Creating a welcoming environment where people are open to learning from one another lays the foundation. We grow through conversations and experiences with people who have different beliefs and come from other places, cultures, and backgrounds.
We choose to celebrate our differences and the opportunities they create for our students, faculty, and staff. Our students find them everywhere, from coursework and lectures to campus entertainment and informal gatherings.
Our students hail from 100 countries and all fifty states. Educating students to achieve excellence requires our consistent focus on recruiting and retaining a diverse student body, faculty, and staff.
The Haslam College of Business Office of Diversity and Community received the 2015 Dr. Marva L. Rudolph Diversity and Interculturalism Unit Excellence Award for leading the way in the university's ongoing efforts to enhance campus diversity and inclusivity.
In fall 2015, Katrice W. Jones Morgan became the first director of diversity and inclusion for the College of Law.
Eric Stokes, senior assistant director in the Office of Undergraduate Admissions, received the 2015 Hardy Liston Jr. Symbol of Hope Award.
Vice Chancellor for Diversity and Inclusion Rickey Hall was selected as an ACPA Educational Leadership Foundation 2015 Diamond Honoree.
And Tanisha Jenkins, director of the Office of Multicultural Student Life, was honored at the 2015 Multicultural Gradation Celebration with the Beacon of Light Award, named in her honor.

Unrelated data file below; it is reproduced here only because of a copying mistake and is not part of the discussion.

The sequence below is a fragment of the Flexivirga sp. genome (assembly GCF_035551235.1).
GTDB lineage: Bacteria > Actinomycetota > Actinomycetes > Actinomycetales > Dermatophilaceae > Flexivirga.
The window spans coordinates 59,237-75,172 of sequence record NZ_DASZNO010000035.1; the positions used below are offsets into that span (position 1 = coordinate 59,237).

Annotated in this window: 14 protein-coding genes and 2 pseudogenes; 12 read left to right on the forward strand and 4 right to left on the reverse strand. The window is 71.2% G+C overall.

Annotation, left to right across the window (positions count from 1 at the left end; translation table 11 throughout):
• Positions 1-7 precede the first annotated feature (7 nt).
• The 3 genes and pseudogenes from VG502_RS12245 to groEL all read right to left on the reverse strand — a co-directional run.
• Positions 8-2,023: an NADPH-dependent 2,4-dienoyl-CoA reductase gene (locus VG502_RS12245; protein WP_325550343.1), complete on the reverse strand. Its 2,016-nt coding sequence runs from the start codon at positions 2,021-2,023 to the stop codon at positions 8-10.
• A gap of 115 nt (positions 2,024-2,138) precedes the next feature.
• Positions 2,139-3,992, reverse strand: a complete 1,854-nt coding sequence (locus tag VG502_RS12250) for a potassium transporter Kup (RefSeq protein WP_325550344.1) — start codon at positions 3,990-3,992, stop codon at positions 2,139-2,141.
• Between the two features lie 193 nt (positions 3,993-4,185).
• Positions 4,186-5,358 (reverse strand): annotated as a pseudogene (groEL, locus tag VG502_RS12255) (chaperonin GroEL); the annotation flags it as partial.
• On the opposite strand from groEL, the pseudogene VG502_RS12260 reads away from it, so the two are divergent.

But diversity means more than race and ethnicity; it’s about a commitment to accessibility as well. The Clarence Brown Theatre's commitment includes Deaf Night at the Theatre performances during the 2014-2015 Season.
We also approach differences in political views, religion, gender identity, values, age, abilities, and sexual orientation with open minds and infuse diversity principles beyond just the student body.
We allocate more resources for faculty and staff hiring and for programs like Arabic Studies, to expand the content and perspectives our students encounter in the classroom.
We are continually striving to put our principles of civility and community into action here in Knoxville.
Our students embody the Volunteer spirit by helping others at home and abroad, whether serving as Spanish translators on a medical mission trip in Guatemala, recording jazz CDs to benefit young people in war-torn northern Uganda, or producing music concerts to raise money for regional flood relief efforts.
Working with campus leaders and organizations, we are building a community that values critical inquiry, civil debate, and discovery.
By showing respect and finding common ground, we set the stage for the free exchange of ideas and the pursuit of knowledge and intellectual curiosity.
The University of Tennessee, Knoxville. Knoxville, Tennessee 37996 | 865-974-1000